Critical Positioning

Critical Positioning

December 15, 2015


If you have plans to make 2016 the best year in the history of your club and course, you should make sure you know your competitive position. If you don’t, stop everything you’re doing – budgeting, planning, staffing, even cutting the grass – and define it. The right position is that critical to your success.

An organization’s position is what it owns in the minds of customers and consumers. Companies with established positions include Southwest Airlines, which owns inexpensive, no-frill flying; Apple, which owns computing simplicity and has at least partial ownership of technological innovation; Google, which owns search; and Häagen-Dazs, which owns premium ice cream. When we think of those industry segments, we not only think first of those brands, we also believe they are in a category by themselves – a category of one.

Not a Tag Line or Slogan

A position should not be confused with a tag line, a slogan, a mission statement or a logo. A position is an expression of a sustainable competitive advantage. Those other things only communicate a position. That’s why Jack Trout and Al Ries – who literally wrote the book on this (“Positioning, the Battle for Your Mind”) – say positioning is not what you do to a product; rather it’s what you do to the consumer’s mind to make sure the product (or golf course) is correctly positioned in the consumer’s consciousness.

But, you might be asking, “What does positioning have to do with me? I’m a superintendent/food-and-beverage manager/membership director – not the marketing person. My answer is that everyone is a marketer. It doesn’t matter what your title is or what your job description lists as responsibilities. If you’re not doing everything you can within your sphere of influence to drive customers and prospects to your facility, you’re not doing a complete job. That’s true in any profession – maybe more so in today’s competitive golf marketplace, where new members and loyal customers are our most valuable currency. And the job starts with understanding your position.

An Exercise in Positioning

So how do you go about deciding what your club or facility’s position should be? Positioning exercises at major corporations can take months and cost lots of money. But there are ways to shorten the process, control costs and still get effective results.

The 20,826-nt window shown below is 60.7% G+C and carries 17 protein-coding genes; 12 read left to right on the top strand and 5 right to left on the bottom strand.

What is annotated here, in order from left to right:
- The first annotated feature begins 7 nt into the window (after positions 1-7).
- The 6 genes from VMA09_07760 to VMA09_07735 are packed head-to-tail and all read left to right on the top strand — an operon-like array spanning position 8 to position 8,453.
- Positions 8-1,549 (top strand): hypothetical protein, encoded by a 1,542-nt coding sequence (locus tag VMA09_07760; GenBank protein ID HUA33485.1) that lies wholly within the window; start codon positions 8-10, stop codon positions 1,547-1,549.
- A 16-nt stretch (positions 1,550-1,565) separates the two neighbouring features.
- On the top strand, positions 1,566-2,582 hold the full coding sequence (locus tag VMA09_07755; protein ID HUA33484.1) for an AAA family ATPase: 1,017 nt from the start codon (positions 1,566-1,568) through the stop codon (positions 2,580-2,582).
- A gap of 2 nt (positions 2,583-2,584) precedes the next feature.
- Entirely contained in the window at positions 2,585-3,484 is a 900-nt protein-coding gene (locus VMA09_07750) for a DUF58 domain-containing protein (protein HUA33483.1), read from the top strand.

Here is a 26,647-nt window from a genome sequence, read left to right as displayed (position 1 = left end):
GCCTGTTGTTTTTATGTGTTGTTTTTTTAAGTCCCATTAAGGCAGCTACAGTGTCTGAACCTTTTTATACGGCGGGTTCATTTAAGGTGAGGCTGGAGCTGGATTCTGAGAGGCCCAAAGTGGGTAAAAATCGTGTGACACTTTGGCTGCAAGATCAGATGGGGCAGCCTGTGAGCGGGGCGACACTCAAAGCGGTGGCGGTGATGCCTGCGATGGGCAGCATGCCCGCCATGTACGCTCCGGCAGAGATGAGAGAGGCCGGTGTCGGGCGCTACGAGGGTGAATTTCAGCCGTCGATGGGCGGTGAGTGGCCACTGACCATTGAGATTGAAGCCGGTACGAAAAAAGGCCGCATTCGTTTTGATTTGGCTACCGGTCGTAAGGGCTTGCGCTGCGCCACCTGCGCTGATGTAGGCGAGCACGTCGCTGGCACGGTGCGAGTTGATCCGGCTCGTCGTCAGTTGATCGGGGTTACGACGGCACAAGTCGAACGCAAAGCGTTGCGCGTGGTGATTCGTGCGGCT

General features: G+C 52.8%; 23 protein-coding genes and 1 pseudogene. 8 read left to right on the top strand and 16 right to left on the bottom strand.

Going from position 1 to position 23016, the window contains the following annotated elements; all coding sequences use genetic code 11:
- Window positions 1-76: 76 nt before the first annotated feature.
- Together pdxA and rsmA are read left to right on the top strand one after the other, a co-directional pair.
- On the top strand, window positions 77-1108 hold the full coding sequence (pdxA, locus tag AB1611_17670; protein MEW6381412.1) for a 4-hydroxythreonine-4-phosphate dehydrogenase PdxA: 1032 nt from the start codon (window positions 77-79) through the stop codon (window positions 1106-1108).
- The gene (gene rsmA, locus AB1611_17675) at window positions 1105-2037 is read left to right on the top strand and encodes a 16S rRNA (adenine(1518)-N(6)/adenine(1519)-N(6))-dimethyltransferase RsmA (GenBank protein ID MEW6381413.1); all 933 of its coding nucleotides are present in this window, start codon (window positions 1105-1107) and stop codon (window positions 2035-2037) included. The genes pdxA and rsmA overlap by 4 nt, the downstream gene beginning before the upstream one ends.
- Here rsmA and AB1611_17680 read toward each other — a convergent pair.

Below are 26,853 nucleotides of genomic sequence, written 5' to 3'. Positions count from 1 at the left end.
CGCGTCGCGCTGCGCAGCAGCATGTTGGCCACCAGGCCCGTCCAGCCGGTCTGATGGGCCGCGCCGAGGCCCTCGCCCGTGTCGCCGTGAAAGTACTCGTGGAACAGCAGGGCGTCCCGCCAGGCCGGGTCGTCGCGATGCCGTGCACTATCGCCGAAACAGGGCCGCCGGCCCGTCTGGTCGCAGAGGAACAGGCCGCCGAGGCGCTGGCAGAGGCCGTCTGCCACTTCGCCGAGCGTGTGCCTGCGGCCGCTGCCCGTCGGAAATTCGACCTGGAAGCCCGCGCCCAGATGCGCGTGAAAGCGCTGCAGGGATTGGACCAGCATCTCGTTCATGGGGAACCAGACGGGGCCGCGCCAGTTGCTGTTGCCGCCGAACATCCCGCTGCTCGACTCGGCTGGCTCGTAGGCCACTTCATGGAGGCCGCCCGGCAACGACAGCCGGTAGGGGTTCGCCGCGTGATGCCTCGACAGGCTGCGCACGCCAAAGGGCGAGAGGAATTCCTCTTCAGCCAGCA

Your objective is a well-crafted positioning statement that defines your unique competitive advantage. Writing on, authors Ford Kanzler and Athol Foden say a positioning statement should answer two essential questions from the customer’s point of view: “What’s different about your business?” and “What unique benefit is derived from your product or service?”

The best way to address those questions is through a disciplined research process If you decide to manage the process in-house, here are four steps that will lead you to the position that’s right for your facility.



Shop the competition. Play their course, tour their clubhouse; while you’re there, listen to what people are saying about what they like and don’t like.

Convene a focus group. Invite a group of longtime members or loyal customers to a site other than your own and ask them why they’ve stayed a member and why they keep coming back to your course.

Host an offsite meeting of your staff. Include department heads, assistant managers and hourly employees. Ask them how they think you could win against competitors? What can we do that they are not doing? What do they hear members and customers say they love – and hate?

Crunch the data. Take all of the input from the various audiences and distill it into as brief a statement as possible – no more than one or two sentences – that clearly defines your target audience and what you offer that is not available anywhere else. Tattoo your new position on your forearm so you won’t forget it.